Inspired by real-life makers such as Ada Lovelace and Marie Curie, Ada Twist, Scientist champions girl power and women scientists, and brings welcome diversity to picture books about girls in science. Touching on themes of never giving up and problem solving, Ada comes to learn that her questions might not always lead to answers, but rather to more questions. She may never find the source of the stink, but with a supportive family and the space to figure it out, she’ll be able to feed her curiosity in the ways a young scientist should.

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Tuesday, September 13, 2016


48 p.
Ages: 4 to 7

Long before the natural-food movement gained popularity, Edna Lewis championed purity of ingredients, regional cuisine, and farm-to-table eating. She was a chef when female chefs—let alone African American female chefs—were few and far between.

With lyrical text and watercolor illustrations, Robbin Gourley traces the roots of Edna's appreciation for the bounties of nature through the seasons. Folk rhymes, and songs about food are sprinkled throughout the text, and five kid-friendly recipes and an author's note about Edna's life are included.

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On Shelves Now: LUCY AND LINH by Alice Pung

352 p.
Ages: 12 and up

Lucy is a bit of a pushover, but she’s ambitious and smart, and she has just received the opportunity of a lifetime: a scholarship to a prestigious school, and a ticket out of her broken-down suburb. Though she’s worried she will stick out like badly cut bangs among the razor-straight students, she is soon welcomed into the Cabinet, the supremely popular trio who wield influence over classmates and teachers alike.

Linh is blunt, strong-willed, and fearless—everything Lucy once loved about herself. She is also Lucy’s last solid link to her life before private school, but she is growing tired of being eclipsed by the glamour of the Cabinet.

As Lucy floats further away from the world she once knew, her connection to Linh—and to her old life—threatens to snap. Sharp and honest, Alice Pung’s novel examines what it means to grow into the person you want to be without leaving yourself behind.

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Thursday, September 8, 2016


48 p.
Ages: 6 to 9

The newest installment in the Geisel Honor Ling & Ting early reader series follows the adorable Asian American twins throughout all the seasons of the year!

Ling and Ting have fun, rain or shine, in the fourth book of this irresistible early reader series.

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On Shelves Now: LIBBY AND PEARL by Lindsey Bonnice

32 p.
Ages: 4 to 8

Libby and Pearl.
Pearl and Libby.

A little girl and a little piglet who have been the best of friends since the day they met. Libby and Pearl may be different in a lot of ways, but they always agree on one thing: everything is better together.

This irresistible photographic picture book is a celebration of love, friendship, and the people—and animals—we hold close.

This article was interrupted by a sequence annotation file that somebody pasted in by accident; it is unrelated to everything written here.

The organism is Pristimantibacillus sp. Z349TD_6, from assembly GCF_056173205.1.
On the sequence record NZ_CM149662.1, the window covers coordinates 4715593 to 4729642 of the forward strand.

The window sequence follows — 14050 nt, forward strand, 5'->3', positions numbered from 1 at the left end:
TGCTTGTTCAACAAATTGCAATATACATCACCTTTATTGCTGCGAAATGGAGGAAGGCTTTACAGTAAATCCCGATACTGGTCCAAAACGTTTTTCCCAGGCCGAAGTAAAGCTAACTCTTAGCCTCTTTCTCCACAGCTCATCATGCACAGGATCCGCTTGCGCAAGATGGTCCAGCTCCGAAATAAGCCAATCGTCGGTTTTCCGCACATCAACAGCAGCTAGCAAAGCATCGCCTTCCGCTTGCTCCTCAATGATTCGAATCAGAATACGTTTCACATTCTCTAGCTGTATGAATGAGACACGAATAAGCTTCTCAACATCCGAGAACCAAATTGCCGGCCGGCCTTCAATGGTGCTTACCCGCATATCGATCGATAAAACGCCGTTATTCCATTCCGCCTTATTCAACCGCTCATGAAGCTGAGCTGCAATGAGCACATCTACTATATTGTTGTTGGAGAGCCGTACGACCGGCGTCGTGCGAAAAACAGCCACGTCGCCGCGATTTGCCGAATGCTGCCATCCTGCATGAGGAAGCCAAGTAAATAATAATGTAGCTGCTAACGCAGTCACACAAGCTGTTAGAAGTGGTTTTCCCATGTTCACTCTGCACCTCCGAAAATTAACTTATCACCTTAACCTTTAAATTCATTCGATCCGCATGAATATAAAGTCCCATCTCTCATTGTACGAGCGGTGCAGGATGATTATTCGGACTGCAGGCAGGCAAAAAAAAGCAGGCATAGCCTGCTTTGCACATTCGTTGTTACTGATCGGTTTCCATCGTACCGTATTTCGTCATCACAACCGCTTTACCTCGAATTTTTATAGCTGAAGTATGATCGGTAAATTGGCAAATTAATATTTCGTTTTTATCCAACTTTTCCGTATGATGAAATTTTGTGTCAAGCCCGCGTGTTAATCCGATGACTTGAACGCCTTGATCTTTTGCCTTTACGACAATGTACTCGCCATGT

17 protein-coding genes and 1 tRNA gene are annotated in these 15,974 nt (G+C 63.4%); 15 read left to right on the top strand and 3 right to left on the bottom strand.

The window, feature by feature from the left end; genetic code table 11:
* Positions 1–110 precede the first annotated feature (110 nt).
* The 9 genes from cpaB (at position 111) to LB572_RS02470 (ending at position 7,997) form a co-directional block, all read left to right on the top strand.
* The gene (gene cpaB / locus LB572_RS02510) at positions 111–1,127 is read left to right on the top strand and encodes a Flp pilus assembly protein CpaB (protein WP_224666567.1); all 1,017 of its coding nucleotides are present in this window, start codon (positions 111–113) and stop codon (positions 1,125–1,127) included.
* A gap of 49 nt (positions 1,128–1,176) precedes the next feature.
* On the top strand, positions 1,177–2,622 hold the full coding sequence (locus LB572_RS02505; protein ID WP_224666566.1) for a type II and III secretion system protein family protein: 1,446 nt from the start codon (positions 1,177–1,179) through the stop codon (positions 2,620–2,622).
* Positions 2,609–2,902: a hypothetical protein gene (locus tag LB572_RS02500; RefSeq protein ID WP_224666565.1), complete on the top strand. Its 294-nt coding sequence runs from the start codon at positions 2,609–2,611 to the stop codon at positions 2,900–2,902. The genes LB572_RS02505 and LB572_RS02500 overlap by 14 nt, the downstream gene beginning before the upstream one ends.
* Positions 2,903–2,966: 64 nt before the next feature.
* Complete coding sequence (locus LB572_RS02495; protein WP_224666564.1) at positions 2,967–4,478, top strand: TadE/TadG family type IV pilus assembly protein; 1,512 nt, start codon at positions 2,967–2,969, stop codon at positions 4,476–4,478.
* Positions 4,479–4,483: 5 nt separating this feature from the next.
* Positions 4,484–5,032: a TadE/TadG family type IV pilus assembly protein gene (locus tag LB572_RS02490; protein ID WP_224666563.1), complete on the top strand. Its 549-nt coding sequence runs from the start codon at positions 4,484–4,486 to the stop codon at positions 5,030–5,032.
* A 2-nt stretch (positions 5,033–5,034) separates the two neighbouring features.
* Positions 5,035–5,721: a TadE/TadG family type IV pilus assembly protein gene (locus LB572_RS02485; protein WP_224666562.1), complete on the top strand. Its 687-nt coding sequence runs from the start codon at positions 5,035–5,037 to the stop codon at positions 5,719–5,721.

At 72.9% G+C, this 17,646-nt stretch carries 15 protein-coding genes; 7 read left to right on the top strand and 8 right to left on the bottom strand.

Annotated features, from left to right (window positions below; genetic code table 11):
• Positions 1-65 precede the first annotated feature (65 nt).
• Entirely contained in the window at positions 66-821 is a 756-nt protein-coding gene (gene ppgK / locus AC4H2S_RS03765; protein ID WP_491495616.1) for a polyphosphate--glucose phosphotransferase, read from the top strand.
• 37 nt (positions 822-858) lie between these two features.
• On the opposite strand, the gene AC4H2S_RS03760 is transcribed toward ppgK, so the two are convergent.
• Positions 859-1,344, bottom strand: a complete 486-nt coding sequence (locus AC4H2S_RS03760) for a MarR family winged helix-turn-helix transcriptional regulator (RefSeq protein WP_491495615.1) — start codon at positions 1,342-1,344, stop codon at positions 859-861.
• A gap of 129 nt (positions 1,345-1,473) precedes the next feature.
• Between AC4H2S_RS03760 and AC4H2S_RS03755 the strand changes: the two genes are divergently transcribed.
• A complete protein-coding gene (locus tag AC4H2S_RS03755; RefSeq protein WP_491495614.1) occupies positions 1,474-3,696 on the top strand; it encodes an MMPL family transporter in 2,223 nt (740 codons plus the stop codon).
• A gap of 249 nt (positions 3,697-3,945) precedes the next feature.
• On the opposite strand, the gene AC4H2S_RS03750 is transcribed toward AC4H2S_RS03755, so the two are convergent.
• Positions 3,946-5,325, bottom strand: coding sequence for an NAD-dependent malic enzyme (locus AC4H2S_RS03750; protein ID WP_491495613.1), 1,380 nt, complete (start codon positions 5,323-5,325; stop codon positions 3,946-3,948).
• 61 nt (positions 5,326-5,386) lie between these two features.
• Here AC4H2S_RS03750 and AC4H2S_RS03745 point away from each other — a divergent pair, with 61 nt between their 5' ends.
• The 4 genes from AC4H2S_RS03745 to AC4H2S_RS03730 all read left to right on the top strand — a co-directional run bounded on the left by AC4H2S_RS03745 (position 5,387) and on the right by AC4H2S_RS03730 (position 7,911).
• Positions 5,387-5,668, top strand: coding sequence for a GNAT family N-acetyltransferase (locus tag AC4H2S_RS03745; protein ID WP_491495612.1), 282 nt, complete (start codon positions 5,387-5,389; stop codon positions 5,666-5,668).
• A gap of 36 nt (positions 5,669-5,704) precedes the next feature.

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Tuesday, September 6, 2016

On Shelves Now: THE CAT KING OF HAVANA by Tom Crosshill

368 p.
Ages: 13 and up

When Rick Gutierrez—known as “That Cat Guy” at school—gets dumped on his sixteenth birthday for uploading cat videos from his bedroom instead of experiencing the real world, he realizes it’s time for a change. So Rick joins a salsa class...because of a girl, of course. Ana Cabrera is smart, friendly, and smooth on the dance floor. He might be half Cuban, but Rick dances like a drunk hippo. Desperate to impress Ana, he invites her to spend the summer in Havana. The official reason: learning to dance. The hidden agenda: romance under the palm trees.

Except Cuba isn’t all sun, salsa, and music. As Rick and Ana meet his family and investigate the reason why his mother left Cuba decades ago, they learn that politics isn’t just something that happens to other people. And when they find romance, it’s got sharp edges.

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On Shelves Now: ONE HALF FROM THE EAST by Nadia Hashimi

272 p.
Ages: 8 to 12

Obayda’s family is in need of some good fortune.

Her father lost one of his legs in a bomb explosion, forcing the family to move from their home city of Kabul to a small village, where life is very different and Obayda’s father almost never leaves his room.

One day, Obayda’s aunt has an idea to bring the family luck—dress Obayda, the youngest of her sisters, as a boy, a bacha posh.

Now Obayda is Obayd.

Life in this in-between place is confusing, but once Obayda meets another bacha posh, everything changes. The two of them can explore the village on their own, climbing trees, playing sports, and more.

But their transformation won’t last forever—unless the two best friends can figure out a way to make it stick and make their newfound freedoms endure.

Nadia Hashimi’s first novel for young readers is perfect for fans of Rita Williams-Garcia, Rebecca Stead, and Thanhha Lai.